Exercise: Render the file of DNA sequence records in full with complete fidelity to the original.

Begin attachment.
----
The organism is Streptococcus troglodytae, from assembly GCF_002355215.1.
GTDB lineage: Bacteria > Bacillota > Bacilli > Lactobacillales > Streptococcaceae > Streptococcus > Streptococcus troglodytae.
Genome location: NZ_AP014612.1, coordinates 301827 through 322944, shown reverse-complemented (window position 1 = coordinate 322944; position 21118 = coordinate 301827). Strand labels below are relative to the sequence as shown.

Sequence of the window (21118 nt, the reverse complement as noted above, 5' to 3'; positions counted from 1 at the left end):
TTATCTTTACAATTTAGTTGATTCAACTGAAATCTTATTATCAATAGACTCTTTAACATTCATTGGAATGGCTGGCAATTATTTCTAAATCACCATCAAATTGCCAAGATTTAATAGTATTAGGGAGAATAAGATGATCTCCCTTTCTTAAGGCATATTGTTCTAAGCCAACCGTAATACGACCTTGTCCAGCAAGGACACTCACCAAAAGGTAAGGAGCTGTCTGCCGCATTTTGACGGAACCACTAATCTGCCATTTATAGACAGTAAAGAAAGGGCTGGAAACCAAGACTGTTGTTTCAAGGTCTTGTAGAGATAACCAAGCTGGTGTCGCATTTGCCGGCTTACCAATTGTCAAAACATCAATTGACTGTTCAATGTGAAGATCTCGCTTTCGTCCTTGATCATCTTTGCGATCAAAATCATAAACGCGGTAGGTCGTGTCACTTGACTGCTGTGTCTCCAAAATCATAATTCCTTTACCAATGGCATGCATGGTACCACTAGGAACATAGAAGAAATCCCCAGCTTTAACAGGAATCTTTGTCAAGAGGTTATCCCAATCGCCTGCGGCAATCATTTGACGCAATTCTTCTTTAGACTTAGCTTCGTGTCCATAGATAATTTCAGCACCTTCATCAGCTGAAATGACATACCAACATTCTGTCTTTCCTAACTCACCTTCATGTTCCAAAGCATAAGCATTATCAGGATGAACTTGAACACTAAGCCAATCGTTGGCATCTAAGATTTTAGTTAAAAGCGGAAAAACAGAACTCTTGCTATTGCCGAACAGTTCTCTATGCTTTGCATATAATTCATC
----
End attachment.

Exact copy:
The organism is Streptococcus troglodytae, from assembly GCF_002355215.1.
GTDB lineage: Bacteria > Bacillota > Bacilli > Lactobacillales > Streptococcaceae > Streptococcus > Streptococcus troglodytae.
Genome location: NZ_AP014612.1, coordinates 301827 through 322944, shown reverse-complemented (window position 1 = coordinate 322944; position 21118 = coordinate 301827). Strand labels below are relative to the sequence as shown.

Sequence of the window (21118 nt, the reverse complement as noted above, 5' to 3'; positions counted from 1 at the left end):
TTATCTTTACAATTTAGTTGATTCAACTGAAATCTTATTATCAATAGACTCTTTAACATTCATTGGAATGGCTGGCAATTATTTCTAAATCACCATCAAATTGCCAAGATTTAATAGTATTAGGGAGAATAAGATGATCTCCCTTTCTTAAGGCATATTGTTCTAAGCCAACCGTAATACGACCTTGTCCAGCAAGGACACTCACCAAAAGGTAAGGAGCTGTCTGCCGCATTTTGACGGAACCACTAATCTGCCATTTATAGACAGTAAAGAAAGGGCTGGAAACCAAGACTGTTGTTTCAAGGTCTTGTAGAGATAACCAAGCTGGTGTCGCATTTGCCGGCTTACCAATTGTCAAAACATCAATTGACTGTTCAATGTGAAGATCTCGCTTTCGTCCTTGATCATCTTTGCGATCAAAATCATAAACGCGGTAGGTCGTGTCACTTGACTGCTGTGTCTCCAAAATCATAATTCCTTTACCAATGGCATGCATGGTACCACTAGGAACATAGAAGAAATCCCCAGCTTTAACAGGAATCTTTGTCAAGAGGTTATCCCAATCGCCTGCGGCAATCATTTGACGCAATTCTTCTTTAGACTTAGCTTCGTGTCCATAGATAATTTCAGCACCTTCATCAGCTGAAATGACATACCAACATTCTGTCTTTCCTAACTCACCTTCATGTTCCAAAGCATAAGCATTATCAGGATGAACTTGAACACTAAGCCAATCGTTGGCATCTAAGATTTTAGTTAAAAGCGGAAAAACAGAACTCTTGCTATTGCCGAACAGTTCTCTATGCTTTGCATATAATTCATC